- Cheryl Ingstad has been sworn in as the U.S. Department of Energy's first director of the Artificial Intelligence & Technology Office (AITO). The office was established in September 2019 to be the central coordinating body for the development and application of A.I. within the department. Previously, Ingstad led A.I. and machine learning research and development at the 3M Company. She had also held previous leadership roles within the Defense Intelligence Agency's Information Operations Branch.
- Okta Inc., a San Francisco-based company that specializes in secure identification and access control systems, has hired Craig Weissman as Chief Architect. Previously, Weissman was the chief technology officer at Salesforce and had co-founded Duetto, which provides revenue management software for the hospitality industry.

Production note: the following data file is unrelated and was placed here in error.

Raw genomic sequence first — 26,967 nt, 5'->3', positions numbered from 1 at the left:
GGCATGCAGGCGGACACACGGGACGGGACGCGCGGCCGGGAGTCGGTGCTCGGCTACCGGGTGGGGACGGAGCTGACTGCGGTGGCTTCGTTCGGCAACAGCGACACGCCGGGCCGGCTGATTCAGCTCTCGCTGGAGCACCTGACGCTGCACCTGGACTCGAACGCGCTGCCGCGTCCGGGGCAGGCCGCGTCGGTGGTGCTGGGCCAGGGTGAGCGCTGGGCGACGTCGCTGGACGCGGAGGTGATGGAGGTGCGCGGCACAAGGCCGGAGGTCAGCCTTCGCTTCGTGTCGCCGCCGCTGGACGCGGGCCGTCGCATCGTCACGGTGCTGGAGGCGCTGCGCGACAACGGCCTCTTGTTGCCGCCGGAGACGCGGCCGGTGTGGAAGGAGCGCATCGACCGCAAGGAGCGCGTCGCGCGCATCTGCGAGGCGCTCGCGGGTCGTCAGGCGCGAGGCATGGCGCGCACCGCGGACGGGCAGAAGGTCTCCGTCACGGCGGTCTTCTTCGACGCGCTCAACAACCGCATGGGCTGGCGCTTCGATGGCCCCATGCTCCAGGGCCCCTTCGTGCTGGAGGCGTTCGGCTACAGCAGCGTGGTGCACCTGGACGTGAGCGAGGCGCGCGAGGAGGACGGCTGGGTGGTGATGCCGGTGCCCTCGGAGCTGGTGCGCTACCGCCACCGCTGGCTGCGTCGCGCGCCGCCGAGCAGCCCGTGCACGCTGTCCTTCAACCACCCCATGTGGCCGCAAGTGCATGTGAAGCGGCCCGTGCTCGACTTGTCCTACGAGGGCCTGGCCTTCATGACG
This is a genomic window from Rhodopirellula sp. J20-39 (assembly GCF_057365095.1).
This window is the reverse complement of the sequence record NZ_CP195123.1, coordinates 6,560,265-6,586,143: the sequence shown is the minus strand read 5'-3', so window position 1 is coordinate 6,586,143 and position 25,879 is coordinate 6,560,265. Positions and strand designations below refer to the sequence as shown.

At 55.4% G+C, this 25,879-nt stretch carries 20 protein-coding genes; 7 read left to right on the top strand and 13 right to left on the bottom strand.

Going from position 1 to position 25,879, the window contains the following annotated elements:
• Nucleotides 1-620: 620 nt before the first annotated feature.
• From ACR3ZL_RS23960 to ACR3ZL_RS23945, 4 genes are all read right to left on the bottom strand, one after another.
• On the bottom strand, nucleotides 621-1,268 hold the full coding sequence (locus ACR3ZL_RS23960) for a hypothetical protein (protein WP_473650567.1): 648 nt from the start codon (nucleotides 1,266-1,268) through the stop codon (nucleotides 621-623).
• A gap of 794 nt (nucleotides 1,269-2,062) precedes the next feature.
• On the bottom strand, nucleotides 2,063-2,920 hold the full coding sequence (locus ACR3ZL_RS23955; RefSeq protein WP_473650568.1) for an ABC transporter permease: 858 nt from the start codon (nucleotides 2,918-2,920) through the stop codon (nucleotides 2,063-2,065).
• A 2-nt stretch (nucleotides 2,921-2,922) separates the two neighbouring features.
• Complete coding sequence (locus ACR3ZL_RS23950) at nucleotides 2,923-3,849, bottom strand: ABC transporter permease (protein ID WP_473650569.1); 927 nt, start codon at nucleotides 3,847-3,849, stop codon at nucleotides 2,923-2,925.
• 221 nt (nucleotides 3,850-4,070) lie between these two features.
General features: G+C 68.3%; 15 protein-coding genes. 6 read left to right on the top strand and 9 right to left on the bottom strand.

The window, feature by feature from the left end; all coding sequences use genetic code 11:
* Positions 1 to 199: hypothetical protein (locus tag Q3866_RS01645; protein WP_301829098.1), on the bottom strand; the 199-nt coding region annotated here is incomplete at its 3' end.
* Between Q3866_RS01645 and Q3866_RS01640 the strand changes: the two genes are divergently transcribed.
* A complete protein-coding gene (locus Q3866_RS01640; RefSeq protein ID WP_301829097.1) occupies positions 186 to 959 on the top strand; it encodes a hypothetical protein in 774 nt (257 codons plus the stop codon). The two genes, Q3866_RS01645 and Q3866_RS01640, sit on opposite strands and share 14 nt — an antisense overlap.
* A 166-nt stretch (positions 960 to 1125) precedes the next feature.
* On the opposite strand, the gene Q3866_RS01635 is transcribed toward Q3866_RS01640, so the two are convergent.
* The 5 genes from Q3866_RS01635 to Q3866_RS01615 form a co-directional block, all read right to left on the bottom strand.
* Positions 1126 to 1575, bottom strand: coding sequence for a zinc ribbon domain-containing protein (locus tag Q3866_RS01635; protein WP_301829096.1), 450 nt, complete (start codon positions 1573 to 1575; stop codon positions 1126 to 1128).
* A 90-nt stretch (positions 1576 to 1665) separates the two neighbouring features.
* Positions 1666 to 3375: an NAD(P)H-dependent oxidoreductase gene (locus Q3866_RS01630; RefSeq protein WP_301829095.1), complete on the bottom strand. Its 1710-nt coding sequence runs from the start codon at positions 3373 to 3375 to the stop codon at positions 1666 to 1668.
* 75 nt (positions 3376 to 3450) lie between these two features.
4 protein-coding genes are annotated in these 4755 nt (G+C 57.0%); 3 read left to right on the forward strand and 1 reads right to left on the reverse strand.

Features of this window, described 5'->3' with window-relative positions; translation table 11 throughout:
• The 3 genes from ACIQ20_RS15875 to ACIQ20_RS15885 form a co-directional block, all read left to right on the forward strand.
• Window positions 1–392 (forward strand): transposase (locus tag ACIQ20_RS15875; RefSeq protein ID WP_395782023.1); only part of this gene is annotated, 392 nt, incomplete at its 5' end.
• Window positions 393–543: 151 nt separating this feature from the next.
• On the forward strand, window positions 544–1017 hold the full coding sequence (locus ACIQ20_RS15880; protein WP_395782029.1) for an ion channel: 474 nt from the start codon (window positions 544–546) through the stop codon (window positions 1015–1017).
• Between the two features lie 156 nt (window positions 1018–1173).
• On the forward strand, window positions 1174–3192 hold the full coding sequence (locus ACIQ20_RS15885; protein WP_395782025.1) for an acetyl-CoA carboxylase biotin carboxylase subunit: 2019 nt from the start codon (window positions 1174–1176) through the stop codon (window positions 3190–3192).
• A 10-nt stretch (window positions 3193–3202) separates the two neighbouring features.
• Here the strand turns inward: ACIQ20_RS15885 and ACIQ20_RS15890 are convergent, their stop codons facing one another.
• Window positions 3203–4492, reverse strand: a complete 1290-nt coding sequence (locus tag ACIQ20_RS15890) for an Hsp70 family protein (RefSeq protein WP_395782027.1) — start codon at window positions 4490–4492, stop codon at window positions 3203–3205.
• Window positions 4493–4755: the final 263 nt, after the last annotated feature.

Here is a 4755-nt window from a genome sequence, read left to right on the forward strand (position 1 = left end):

Eye on A.I. research
Language models keep getting bigger—but to exactly what end?
Microsoft has unveiled the largest pre-trained language generation model to date. Its Turing Natural Language Generation model (T-NLG for short), announced this week, takes in 17 billion different parameters. This means it can encode the relationship between words and sentences over much longer stretches of text than previous models.
It is more than twice as big as the next largest language model, Nvidia's MegatronLM, which has 8.3 billion parameters, and eleven times larger than OpenAI's GPT-2, which, with its 1.5 billion parameters, helped spawn the race for ultra-massive language models. Microsoft says its new heavyweight champion is better at answering questions—such as search engine queries—succinctly and accurately. It says it can often do "zero-shot" question answering, since it is pre-trained on such a large amount of text and may have encountered the correct answer to a question in multiple different sources during that training. And the company says T-NLG can do better abstraction and summarization than previous language models.